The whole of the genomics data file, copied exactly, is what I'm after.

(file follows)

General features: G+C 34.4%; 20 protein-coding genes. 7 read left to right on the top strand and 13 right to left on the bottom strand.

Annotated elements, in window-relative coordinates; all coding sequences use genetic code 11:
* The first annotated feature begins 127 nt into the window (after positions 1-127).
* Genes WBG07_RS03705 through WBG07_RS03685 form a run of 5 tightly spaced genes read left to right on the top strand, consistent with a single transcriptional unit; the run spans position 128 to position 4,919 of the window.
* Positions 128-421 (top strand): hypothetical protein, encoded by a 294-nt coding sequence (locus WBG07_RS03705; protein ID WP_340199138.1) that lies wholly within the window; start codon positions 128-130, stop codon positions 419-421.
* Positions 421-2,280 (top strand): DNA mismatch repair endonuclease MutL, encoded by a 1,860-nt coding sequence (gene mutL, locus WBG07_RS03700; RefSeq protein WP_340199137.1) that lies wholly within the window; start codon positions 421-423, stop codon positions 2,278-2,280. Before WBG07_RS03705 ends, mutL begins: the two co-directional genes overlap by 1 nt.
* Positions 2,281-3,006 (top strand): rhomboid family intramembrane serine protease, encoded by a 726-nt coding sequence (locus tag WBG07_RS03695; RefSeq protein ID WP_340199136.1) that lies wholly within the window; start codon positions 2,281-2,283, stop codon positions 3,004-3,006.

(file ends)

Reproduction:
General features: G+C 34.4%; 20 protein-coding genes. 7 read left to right on the top strand and 13 right to left on the bottom strand.

Annotated elements, in window-relative coordinates; all coding sequences use genetic code 11:
* The first annotated feature begins 127 nt into the window (after positions 1-127).
* Genes WBG07_RS03705 through WBG07_RS03685 form a run of 5 tightly spaced genes read left to right on the top strand, consistent with a single transcriptional unit; the run spans position 128 to position 4,919 of the window.
* Positions 128-421 (top strand): hypothetical protein, encoded by a 294-nt coding sequence (locus WBG07_RS03705; protein ID WP_340199138.1) that lies wholly within the window; start codon positions 128-130, stop codon positions 419-421.
* Positions 421-2,280 (top strand): DNA mismatch repair endonuclease MutL, encoded by a 1,860-nt coding sequence (gene mutL, locus WBG07_RS03700; RefSeq protein WP_340199137.1) that lies wholly within the window; start codon positions 421-423, stop codon positions 2,278-2,280. Before WBG07_RS03705 ends, mutL begins: the two co-directional genes overlap by 1 nt.
* Positions 2,281-3,006 (top strand): rhomboid family intramembrane serine protease, encoded by a 726-nt coding sequence (locus tag WBG07_RS03695; RefSeq protein ID WP_340199136.1) that lies wholly within the window; start codon positions 2,281-2,283, stop codon positions 3,004-3,006.